Originally published in the June 2020 issue of Dominon Magazine
BY: ROBERT TURNBULL, JD
Property Manager, Argent Mineral Management | (210) 581-0434
Landowners who treat royalty income from oil and gas assets as “mailbox money” will need to be more involved in monitoring the financial performance of their properties due to the collapse in oil prices caused by the COVID-19 pandemic and turf battles among oil producing nations. A proactive working relationship with oil and gas producers can help landowners offset the recent collapse in oil prices and generate more income on their mineral assets, and some landowners may find the assistance of a mineral management company beneficial.
Mineral rights owners play an important role in Texas’s oil and gas industry and the state’s economy. Around 2.5 million of the nation’s 12.5 million mineral owners live in Texas and their properties generate billions in royalties for their families, according to the Texas Independent Producers & Royalty Owners Association, which represents nearly 3,000 individuals and companies. Oil and gas companies paid around $16 billion in state and local taxes and state royalties – the equivalent of $44 million each day to fund the Lone Star State’s schools, universities and infrastructure initiatives.
History has proved most prognosticators wrong when it comes to accurately predicting oil prices. Yet based on current economic conditions, the COVID-19 pandemic could very well depress oil and gas prices – and royalty payments – for the rest of this year. To maximize royalty income as the country (and the oil and gas industry) grapples with the coronavirus, landowners need a game plan. Here are three important elements of that plan:
1. Understand oil & gas financial and production reports
For many landowners, making sense of financial statements and production reports – and how those numbers translate into royalty payments – can be frustrating. Inexperienced rights owners also will find it incredibly challenging to understand how oil and gas accounting and tax law affects royalty payments. While oil and gas producers are held to the “reasonably prudent operator” standard when performing their duties, there is no generally accepted standard for production and financial reports provided mineral rights owners.
Mineral management companies can play an important role in maximizing royalty payments by reviewing production reports and financial statements for inaccuracies. The best mineral management firms use top-line financial and production software platforms that collect data across multiple departments (tax and production, for example) and compile the information into reports that are customized for the landowner.
2. Consider auditing the production company
For oil and gas rights owners, the audit is your friend. In our work with clients, an audit revealed that seven out of 10 mineral rights owners were being underpaid. Mistakes can easily – and inadvertently – happen and go unnoticed for years. An audit can identify mistakes and ensure transparency so both parties are on the same page and payments are in compliance with the lease agreement.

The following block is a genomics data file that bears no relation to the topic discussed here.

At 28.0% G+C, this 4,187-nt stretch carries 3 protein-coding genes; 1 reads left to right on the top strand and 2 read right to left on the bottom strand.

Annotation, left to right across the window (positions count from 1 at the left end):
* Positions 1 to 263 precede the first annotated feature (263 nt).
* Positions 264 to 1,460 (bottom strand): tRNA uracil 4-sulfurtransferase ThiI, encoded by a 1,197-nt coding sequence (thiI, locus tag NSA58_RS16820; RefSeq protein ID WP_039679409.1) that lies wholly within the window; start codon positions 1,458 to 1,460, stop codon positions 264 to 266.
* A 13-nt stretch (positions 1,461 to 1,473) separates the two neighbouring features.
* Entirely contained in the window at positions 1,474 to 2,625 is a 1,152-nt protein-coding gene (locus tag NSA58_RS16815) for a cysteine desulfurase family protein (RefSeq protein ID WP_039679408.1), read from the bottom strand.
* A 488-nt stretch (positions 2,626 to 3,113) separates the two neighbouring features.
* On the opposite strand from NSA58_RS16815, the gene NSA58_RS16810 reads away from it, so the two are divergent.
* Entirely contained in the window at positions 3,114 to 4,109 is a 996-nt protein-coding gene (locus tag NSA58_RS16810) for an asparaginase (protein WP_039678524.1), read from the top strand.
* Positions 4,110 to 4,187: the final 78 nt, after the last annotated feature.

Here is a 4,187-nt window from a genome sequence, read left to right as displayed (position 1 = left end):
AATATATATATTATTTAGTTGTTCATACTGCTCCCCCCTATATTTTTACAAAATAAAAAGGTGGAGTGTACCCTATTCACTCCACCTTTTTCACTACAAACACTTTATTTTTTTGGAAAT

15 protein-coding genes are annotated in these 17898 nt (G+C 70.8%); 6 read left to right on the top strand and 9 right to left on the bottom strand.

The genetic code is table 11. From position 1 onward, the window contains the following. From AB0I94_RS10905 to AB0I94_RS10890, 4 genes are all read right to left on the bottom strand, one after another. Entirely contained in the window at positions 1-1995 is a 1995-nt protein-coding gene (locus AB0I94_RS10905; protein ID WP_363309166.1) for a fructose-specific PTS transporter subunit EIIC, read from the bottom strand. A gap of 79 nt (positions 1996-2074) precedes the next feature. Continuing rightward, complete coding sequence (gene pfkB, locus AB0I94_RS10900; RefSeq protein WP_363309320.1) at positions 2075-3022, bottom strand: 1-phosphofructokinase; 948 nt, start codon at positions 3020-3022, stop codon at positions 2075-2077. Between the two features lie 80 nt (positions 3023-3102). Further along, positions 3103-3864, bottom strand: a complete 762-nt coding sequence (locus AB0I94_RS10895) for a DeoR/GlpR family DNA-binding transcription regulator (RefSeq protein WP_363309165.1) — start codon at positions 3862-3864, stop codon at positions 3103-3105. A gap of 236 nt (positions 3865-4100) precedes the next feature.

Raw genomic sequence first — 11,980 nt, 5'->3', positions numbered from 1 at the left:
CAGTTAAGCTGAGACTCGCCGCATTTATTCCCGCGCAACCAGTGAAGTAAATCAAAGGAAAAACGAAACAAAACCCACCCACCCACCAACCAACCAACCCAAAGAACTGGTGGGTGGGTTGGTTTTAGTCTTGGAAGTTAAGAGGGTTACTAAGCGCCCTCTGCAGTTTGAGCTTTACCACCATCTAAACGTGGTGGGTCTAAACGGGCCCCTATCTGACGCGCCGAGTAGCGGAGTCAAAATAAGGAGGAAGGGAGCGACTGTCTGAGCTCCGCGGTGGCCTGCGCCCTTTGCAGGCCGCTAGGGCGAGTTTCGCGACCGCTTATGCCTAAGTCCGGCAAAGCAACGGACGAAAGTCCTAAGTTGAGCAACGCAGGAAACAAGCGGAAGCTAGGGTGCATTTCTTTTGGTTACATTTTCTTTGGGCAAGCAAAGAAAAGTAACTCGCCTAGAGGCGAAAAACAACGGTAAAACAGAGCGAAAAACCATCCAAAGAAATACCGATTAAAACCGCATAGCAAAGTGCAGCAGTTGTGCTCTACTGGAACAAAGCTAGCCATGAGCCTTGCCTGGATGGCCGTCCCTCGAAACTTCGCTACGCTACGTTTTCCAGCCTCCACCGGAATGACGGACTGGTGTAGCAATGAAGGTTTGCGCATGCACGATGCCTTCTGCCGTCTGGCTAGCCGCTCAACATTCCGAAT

Here are a few of the typical errors an audit may uncover include mistakes in:
- Expenses: Deductions are taken from royalties that exceed what is allowed in your lease
- Production volumes: Operators do not make payment for the full quantity of the product that was produced and sold
- Pricing: Operators may pay the weighted average price of oil and gas instead of the actual price received
- Nonpayment: Operators may fail to set up royalty owners on a producing well
3. Use a professional for lease negotiations and contract
With oil prices around historic lows, cash-rich producers and investors may be looking to lease mineral rights on the cheap. Oil prices, however, are only one factor in determining the value of mineral rights. Other factors, to name a few, include the geology of the area and assets the buyer leases or owns near your property.
Landowners who are interested in leasing their land for the first time are likely to generate more income – and mitigate potential legal risk – by working with a mineral management firm. Most oil and gas owners do not know the complex mineral contract law and regulations. The novice will not understand how certain terms and clauses – post-production costs, gross versus net – will affect how royalties are calculated.
A poorly negotiated lease agreement could cost landowners dearly in lost revenue and leave them potentially obligated to comply with federal, state and local laws and regulations. Experienced mineral management firms also can provide landowners access to experts in tax, audit and environmental law.
For now and in the future, exploration will take on a new meaning for landowners – and it won’t involve searching for oil and gas. It will mean looking for ways to work more closely with producers to earn as much income as possible during the coronavirus pandemic and secure the wealth-generating power of mineral assets to benefit their family and future generations.